Yes – Irony is lost on the Times. It appears someone could write an article called “Is the Times Online the whitebread of journalism?”. But it’s an old story – newspaper are businesses, not public servants. The ratio of deep journalism to fluff may have changed, but we’ve always had both.

  3. Melissa

    My beef would be that Google (rather online search) should be a feast of delicacies rather than the meat & potatoes it serves up. I remember information seeking in the old days when you could put really naughty terms into a search engine and get quite explicit results. In a day when the content was dominated by naked bodies, god and academic text… not to say they were the good old days, however, it seems to me know it is hard to penetrate a search result beneath big business. (on going porn puns not intended…. )
    Google is a commercial solution to search and a market dominator. As a commercial solution they have sought to protect the algorithm (and their market position) and have created a field of specialist knowledge along with it. Far from democratic, search results are elite. Sure we all have the ability to use our time and head room to acquire this knowledge, but we’re all still up against those who are paid specialist salaries to spend 40 – 60 hours of their time fighting the battle. This is in my opinion where the white bread comes in. Media literacy is an incredibly important research skill (life skill) as it always was – before the web, as it will be after the web. In an ideal world Google would be a great tool that revealed how many points of view there are out there, how rich perspectives and opinions and how diverse facts can be. I’d say the Times has a full time SEO Guru & imparts the dominant view of the day to school students by turning up in top ten results on all kinds of topics.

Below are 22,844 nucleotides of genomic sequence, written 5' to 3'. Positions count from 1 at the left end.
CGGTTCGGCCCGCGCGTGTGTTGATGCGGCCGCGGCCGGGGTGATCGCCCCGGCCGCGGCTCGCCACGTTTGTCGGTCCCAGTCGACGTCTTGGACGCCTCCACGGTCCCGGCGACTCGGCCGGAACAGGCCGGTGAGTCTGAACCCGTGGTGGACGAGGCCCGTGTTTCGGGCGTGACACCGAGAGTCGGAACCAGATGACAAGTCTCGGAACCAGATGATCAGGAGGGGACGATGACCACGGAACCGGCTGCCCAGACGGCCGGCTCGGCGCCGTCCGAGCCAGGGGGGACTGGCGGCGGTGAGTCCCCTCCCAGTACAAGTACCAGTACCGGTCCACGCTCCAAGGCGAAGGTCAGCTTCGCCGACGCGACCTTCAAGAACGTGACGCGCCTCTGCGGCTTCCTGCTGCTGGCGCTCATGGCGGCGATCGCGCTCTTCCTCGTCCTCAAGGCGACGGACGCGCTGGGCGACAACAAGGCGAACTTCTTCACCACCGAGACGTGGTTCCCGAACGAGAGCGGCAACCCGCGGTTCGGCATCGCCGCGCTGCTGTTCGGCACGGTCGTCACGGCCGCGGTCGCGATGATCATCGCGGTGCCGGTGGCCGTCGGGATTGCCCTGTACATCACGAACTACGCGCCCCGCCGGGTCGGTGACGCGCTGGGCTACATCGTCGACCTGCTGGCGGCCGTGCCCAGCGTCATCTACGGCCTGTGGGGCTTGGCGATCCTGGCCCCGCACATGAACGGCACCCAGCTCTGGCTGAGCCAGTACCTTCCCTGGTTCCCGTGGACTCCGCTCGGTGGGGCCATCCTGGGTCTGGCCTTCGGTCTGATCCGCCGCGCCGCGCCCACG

4. chuck

    I am a researcher at heart and think:
    – Google/Wikipedia are great.
    – most/many school books are biased, incomplete, or boring.

    Google/Wikipedia are good because you can cross-reference and see two or more sides to a story and find studies done by folks to support/knock-down those sides.

    Most text books I’ve seen dont have that balance. I feel the internet age is letting us younguns find the truths of history/science/etc. beyond the current politically correct views are. Now the politically correct views may be correct, but now we can cross-reference and see many sides.


  5. Kailash

    Nice post.

    I should point out that the problem of recognising what’s good and what’s not is an old one. As a person who used to make a living doing research (in the pre-google era) – I recall spending countless frustrating hours reading worthless research papers. The difference now is that I don’t have to go the library; the papers are accessible from my desktop. However, the process of sorting the grain from the chaff is the same now as it was then – read from diverse sources and, above all, think for yourself. Easy access to search engines makes it harder, but doesn’t absolve us from the responsibility.